Capacity, land availability, corridor, stakeholder requirements, existing network integration, station placement, risk mitigation.
In addition, faster rail may provide existing regional centres with similar educational and employment opportunities as found in larger cities, while also delivering improved access to health services and recreational activities.
The introduction of faster rail networks may just be the answer to deliver fast, efficient, reliable and sustainable public transportation, giving passengers greater accessibility and liveability. Significantly reduced journey times could unlock the full potential of regional growth areas.
This thinking paper considers the precinct and corridor elements in Australia and New Zealand by looking at faster rail opportunities for services capable of maximum speeds greater than 200 km/h.
The establishment of faster rail networks relies on the following considerations:
Faced with a combined population nudging 47 million by 2060, moving people around Australia and New Zealand will undoubtedly remain one of the biggest infrastructure challenges for both countries.
Like much of the world, Australians and New Zealanders are heavily invested in their cities. According to the United Nations’ publication – World Urbanization Prospects, the 2018 Revision – the bimodal distribution of Oceania’s populations is projected to persist to 2050, at which point the median level of urbanisation for the region will have risen to 71 per cent. Australia and New Zealand are both projected to house 91 per cent of their population in urban centres.
New Zealand’s specific response to this is the Urban Growth Agenda, an ambitious and far-reaching programme designed to address the fundamentals of land supply, development capacity, and infrastructure provision.
Just as a pin is dropped in Google Maps to indicate places of interest, planning an effective faster rail network involves identifying, and ‘dropping a pin’ in each of the suitable station interchange locations.
However, these pins come packed with a great deal of complexity: location, surrounding precinct development and value capture around the station, first and last mile connection, and the unique customer requirements of that region.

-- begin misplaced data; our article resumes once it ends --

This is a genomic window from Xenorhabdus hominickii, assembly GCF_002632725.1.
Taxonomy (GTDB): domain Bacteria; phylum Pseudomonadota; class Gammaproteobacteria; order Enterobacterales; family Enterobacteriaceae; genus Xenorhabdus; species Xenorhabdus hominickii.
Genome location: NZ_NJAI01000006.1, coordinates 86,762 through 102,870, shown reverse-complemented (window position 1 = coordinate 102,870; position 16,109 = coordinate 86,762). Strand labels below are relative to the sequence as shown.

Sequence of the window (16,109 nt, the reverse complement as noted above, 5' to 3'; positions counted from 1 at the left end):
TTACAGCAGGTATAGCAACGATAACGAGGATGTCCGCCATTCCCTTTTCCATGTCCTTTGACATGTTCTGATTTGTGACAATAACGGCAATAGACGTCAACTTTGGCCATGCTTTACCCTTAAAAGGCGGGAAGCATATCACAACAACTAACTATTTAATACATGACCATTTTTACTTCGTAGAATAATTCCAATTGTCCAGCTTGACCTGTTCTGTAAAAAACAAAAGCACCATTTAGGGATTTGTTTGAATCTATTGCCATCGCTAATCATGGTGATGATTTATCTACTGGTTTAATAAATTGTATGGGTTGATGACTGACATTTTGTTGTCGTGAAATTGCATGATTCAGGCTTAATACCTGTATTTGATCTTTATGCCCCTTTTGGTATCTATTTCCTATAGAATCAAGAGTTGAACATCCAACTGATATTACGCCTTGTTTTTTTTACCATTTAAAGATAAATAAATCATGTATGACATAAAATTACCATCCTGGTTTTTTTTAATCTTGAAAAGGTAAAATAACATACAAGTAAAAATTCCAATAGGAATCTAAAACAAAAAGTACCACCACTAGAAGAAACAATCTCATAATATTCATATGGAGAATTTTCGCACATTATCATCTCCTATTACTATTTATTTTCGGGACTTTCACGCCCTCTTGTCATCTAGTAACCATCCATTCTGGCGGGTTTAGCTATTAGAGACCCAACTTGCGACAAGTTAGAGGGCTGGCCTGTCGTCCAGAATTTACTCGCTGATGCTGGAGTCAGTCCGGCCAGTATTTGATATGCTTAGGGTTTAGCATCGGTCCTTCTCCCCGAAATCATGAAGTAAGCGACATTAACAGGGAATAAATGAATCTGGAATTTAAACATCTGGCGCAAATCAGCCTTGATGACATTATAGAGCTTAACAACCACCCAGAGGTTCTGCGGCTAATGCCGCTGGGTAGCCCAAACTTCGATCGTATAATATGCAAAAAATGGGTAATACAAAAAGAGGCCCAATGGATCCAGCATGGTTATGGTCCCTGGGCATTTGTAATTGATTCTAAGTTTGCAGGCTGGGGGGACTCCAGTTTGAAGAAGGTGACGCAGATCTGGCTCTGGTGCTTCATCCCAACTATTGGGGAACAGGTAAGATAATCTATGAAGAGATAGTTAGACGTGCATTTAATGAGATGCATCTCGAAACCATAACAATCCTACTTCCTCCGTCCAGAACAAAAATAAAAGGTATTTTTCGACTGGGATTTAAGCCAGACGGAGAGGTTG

Faster rail, done well, can be a powerful catalyst for successful placemaking providing equal opportunities to regional areas as awarded to metropolitan centres. In particular, faster rail can support development that is transit-oriented and better connected, enabling more sustainable patterns of land use. It may provide the transport choices that are necessary to tackle congestion, reduce emissions, build strong communities, and stimulate the economy.
Aurecon is using this approach in the design of Special Activation Precincts in New South Wales. These precincts support industries to set up and expand in regional areas, stimulating economic growth and creating jobs through improved infrastructure across major road and rail freight networks.
This focus on the economic opportunities in regional areas may make faster rail stations more attractive to the surrounding community (encouraging them to use the service), and form part of a broader precinct that offers high-amenity, business-oriented land use.
To fully unlock the benefits of faster rail, government investment needs to be aligned with future population growth predications and patronage demand analysis to enhance economic performance and guide future urban growth towards more resilient, sustainable and affordable settlement patterns (Figure 1).
Improving the attractiveness of public transport is key to achieving mode shift and reducing dependency on private vehicles between regions and fast-growing cities. In many countries, it is the backbone of public transport systems, providing fast, frequent, high capacity services along corridors that are separated from general traffic and therefore unaffected by road congestion.